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Financing

Navigating the changes in the new Paycheck Protection Program

The tweaks include a much lower cap on loan size to shift more of the funding toward small businesses.
Photograph: Shutterstock

Restaurants that received a Paycheck Protection Program (PPP) loan in the plan’s first go-round can apply for a second advance of relief funds starting Wednesday, though with several changes in loan policies—including a $2 million cap on the borrowable amount.

Corporations operating multiple outlets can borrow up to $4 million in total, and publicly owned companies are ineligible.

To ensure small businesses are the principal recipients of the $284 billion earmarked for the program’s new incarnation, eligibility is also limited to restaurant operations and other enterprises employing fewer than 300 people per location.

Under the program’s initial setup at the start of the pandemic, businesses could apply if their payrolls included up to 500 full-time workers, and the loan amounts were capped at $10 million. This time around, loans are limited to 3.5 months of an applicant’s payroll for the 12 months preceding the loan or all of 2019, up to $2 million.

Applicants must have suffered at least a 25% drop in revenues for any quarter of 2020. If the loan amount they seek is greater than $150,000, the would-be borrower has to provide proof of the sales decline upfront. If the amount is $150,000 or less, that proof will not be required until the borrower files for loan forgiveness.

Certain particulars remain the same. The interest rate is still set at 1%, with a five-year term. And the loans are still forgivable if the money is spent to cover certain specified costs.

Rent, payroll, occupancy costs and utilities are still on that roster of covered expenses. The list has been expanded this time to include re-opening expenses; expenditures for personal protection equipment and other anti-COVID safeguards; and a business’ usual operating expenses.

In addition, the money can be spent over any eight-to-24-week period set by the borrower prior to March 31. Restaurateurs complained under the first setup of the program that they were required to spend the money within eight weeks of receiving the funds—a time when many of the recipients were closed because of COVID-19 safety protocols, and operating capital was unneeded. The timeframe was later changed to 24 weeks.

The window for loans remains open until March 31. Second-time borrowers are required to deplete all of the money they were lent in the program’s first iteration by the time their second loans would be disbursed.

The law creating the second round of the Paycheck Protection Program specifies that forgiven amounts are not treated as taxable income, a reversal of an Internal Revenue Service ruling that had riled the industry. In addition, forgiven amounts are not factored into the determination of whether 2020 revenues fell by at least 25% in at least one quarter.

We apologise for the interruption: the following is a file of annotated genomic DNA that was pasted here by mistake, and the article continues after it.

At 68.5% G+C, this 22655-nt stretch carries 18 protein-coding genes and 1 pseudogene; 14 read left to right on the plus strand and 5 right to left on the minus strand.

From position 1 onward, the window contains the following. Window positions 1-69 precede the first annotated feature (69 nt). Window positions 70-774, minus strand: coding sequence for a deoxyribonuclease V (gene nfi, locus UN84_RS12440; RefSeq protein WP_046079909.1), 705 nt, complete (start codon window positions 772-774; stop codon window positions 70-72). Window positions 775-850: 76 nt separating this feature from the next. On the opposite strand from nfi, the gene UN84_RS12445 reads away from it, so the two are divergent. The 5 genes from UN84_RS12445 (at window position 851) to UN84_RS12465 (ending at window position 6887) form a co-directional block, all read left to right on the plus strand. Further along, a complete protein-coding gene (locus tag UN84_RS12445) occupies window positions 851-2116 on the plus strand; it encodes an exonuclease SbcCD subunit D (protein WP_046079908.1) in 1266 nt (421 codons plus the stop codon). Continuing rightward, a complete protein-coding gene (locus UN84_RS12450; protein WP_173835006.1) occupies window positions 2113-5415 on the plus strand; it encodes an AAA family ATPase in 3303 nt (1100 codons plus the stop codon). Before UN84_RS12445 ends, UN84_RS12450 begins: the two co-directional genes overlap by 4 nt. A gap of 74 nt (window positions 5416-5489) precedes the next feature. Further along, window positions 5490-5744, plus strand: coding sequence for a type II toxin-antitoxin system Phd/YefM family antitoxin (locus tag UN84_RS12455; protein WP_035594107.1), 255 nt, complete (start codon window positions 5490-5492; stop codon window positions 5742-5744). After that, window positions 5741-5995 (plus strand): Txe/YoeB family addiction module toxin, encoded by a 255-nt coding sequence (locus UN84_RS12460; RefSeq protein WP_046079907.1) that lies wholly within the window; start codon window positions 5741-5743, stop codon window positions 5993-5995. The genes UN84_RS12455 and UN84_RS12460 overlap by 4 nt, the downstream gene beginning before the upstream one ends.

Lending to first-time borrowers under the Paycheck Protection Program began on Monday. The first round of loanable funds was distributed to community lenders to channel more money to women and minorities.

The first round of loans proved a lifeline for many restaurants, though the initial arrangement proved buggy and controversial. A number of big public restaurant companies were found to be recipients, prompting many to give the money back. Many applicants complained that the process was difficult to navigate, and seemed to favor businesses that had a longstanding relationship with participating vendors. 

For the sake of time, the PPP policies and procedures released by the program's administrator, the U.S. Small Business Administration, were issued as final rules rather than proposals subject to change after the public had time to analyze them. 

The new program was created under legislation signed into law on Dec. 27 by President Trump. President-elect Biden has called that package of relief a "down payment," and has vowed to secure more aid for hard-pressed sectors of the nation. 

CORRECTION: An earlier version of this story erroneously reported that all businesses can compute their maximum PPP by multiplying their monthly payroll expenses by 2.5, up to a maximum of $2 million. As a special concession to restaurants, lawmakers changed the multiplier to 3.5. 

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